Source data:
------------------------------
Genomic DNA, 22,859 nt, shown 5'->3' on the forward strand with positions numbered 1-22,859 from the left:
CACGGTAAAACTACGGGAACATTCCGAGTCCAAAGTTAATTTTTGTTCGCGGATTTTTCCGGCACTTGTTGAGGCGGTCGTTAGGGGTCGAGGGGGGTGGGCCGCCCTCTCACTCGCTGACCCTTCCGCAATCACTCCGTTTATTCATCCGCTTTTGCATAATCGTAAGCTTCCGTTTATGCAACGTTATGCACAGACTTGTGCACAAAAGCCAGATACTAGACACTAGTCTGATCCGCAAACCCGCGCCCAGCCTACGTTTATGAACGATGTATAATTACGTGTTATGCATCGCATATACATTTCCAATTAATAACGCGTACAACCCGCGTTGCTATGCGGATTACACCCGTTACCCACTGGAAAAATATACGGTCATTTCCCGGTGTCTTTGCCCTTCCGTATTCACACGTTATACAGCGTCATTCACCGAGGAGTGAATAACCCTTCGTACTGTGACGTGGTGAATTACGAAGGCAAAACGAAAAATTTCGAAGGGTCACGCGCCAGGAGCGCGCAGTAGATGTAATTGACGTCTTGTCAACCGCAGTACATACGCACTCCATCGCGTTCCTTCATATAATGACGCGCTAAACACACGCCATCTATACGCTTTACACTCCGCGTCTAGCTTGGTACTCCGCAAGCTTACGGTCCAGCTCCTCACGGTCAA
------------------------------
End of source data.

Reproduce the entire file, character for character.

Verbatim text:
Genomic DNA, 22,859 nt, shown 5'->3' on the forward strand with positions numbered 1-22,859 from the left:
CACGGTAAAACTACGGGAACATTCCGAGTCCAAAGTTAATTTTTGTTCGCGGATTTTTCCGGCACTTGTTGAGGCGGTCGTTAGGGGTCGAGGGGGGTGGGCCGCCCTCTCACTCGCTGACCCTTCCGCAATCACTCCGTTTATTCATCCGCTTTTGCATAATCGTAAGCTTCCGTTTATGCAACGTTATGCACAGACTTGTGCACAAAAGCCAGATACTAGACACTAGTCTGATCCGCAAACCCGCGCCCAGCCTACGTTTATGAACGATGTATAATTACGTGTTATGCATCGCATATACATTTCCAATTAATAACGCGTACAACCCGCGTTGCTATGCGGATTACACCCGTTACCCACTGGAAAAATATACGGTCATTTCCCGGTGTCTTTGCCCTTCCGTATTCACACGTTATACAGCGTCATTCACCGAGGAGTGAATAACCCTTCGTACTGTGACGTGGTGAATTACGAAGGCAAAACGAAAAATTTCGAAGGGTCACGCGCCAGGAGCGCGCAGTAGATGTAATTGACGTCTTGTCAACCGCAGTACATACGCACTCCATCGCGTTCCTTCATATAATGACGCGCTAAACACACGCCATCTATACGCTTTACACTCCGCGTCTAGCTTGGTACTCCGCAAGCTTACGGTCCAGCTCCTCACGGTCAA